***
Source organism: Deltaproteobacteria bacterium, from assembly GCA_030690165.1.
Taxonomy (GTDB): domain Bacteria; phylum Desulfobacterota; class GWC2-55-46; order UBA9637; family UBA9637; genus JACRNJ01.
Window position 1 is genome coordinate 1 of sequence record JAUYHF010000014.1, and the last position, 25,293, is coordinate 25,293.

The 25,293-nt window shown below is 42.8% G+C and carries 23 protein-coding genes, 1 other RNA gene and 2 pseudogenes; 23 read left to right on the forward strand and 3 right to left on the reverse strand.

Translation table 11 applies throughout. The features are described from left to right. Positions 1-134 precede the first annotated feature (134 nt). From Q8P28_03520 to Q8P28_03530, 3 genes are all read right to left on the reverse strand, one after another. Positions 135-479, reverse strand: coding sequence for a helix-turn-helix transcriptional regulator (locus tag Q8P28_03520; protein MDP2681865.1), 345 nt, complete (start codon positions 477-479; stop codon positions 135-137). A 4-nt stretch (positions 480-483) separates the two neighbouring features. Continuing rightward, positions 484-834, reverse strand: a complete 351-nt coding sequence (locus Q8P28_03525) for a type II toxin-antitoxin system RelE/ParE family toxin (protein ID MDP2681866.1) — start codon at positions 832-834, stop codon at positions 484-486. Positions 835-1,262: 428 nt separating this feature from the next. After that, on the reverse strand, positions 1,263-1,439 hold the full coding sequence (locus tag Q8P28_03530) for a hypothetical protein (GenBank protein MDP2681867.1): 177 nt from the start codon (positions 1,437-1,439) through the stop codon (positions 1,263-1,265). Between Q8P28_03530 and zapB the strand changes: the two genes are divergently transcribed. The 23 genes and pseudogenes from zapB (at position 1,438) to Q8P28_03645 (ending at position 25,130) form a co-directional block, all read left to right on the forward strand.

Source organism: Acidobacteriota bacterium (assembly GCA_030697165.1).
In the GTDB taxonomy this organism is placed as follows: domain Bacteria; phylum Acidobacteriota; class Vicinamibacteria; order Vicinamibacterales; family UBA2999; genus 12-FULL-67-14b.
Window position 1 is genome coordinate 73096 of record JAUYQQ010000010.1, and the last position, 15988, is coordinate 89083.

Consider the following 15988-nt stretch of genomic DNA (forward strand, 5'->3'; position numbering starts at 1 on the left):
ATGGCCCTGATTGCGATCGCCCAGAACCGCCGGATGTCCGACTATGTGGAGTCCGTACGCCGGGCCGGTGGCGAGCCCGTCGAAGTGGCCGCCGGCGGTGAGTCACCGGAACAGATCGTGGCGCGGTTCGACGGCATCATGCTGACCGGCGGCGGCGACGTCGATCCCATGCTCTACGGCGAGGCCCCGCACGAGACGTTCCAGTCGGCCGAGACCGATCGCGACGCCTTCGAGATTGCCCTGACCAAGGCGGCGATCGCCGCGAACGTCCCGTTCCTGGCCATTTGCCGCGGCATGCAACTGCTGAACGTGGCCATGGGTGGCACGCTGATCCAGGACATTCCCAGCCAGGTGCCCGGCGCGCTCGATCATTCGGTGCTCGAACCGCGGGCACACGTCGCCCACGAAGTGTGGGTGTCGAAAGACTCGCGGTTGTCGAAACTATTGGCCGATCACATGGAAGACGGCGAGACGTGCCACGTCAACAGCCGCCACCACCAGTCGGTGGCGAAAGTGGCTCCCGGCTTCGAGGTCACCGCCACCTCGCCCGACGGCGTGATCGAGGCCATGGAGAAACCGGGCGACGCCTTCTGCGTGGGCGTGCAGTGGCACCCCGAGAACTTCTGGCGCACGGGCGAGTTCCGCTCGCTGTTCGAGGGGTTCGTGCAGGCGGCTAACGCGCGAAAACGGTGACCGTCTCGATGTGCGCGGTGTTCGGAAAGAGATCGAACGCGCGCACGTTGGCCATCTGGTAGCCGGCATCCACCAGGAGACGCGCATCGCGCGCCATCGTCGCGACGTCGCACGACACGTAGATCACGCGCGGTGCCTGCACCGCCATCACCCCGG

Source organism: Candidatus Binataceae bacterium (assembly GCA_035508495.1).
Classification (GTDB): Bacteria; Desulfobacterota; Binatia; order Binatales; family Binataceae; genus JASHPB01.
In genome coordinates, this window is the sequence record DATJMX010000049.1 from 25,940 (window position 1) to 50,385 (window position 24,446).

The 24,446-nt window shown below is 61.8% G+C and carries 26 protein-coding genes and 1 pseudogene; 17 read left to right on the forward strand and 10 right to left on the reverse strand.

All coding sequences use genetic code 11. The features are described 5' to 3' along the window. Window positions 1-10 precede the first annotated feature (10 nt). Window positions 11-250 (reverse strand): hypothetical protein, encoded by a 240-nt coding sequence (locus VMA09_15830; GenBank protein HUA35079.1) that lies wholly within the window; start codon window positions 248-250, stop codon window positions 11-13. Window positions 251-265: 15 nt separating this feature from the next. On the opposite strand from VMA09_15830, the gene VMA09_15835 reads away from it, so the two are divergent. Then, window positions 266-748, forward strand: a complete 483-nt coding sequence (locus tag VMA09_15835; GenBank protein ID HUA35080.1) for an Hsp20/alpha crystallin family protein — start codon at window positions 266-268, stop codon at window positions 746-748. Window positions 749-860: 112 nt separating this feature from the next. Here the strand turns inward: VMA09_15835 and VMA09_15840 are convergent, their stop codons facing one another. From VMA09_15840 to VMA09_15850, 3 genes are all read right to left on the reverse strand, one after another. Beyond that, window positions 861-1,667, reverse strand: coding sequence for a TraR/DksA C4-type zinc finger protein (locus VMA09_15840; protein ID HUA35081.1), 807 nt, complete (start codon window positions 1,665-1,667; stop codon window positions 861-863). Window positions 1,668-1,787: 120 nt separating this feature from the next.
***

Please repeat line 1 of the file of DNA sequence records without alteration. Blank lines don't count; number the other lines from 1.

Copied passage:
Source organism: Deltaproteobacteria bacterium, from assembly GCA_030690165.1.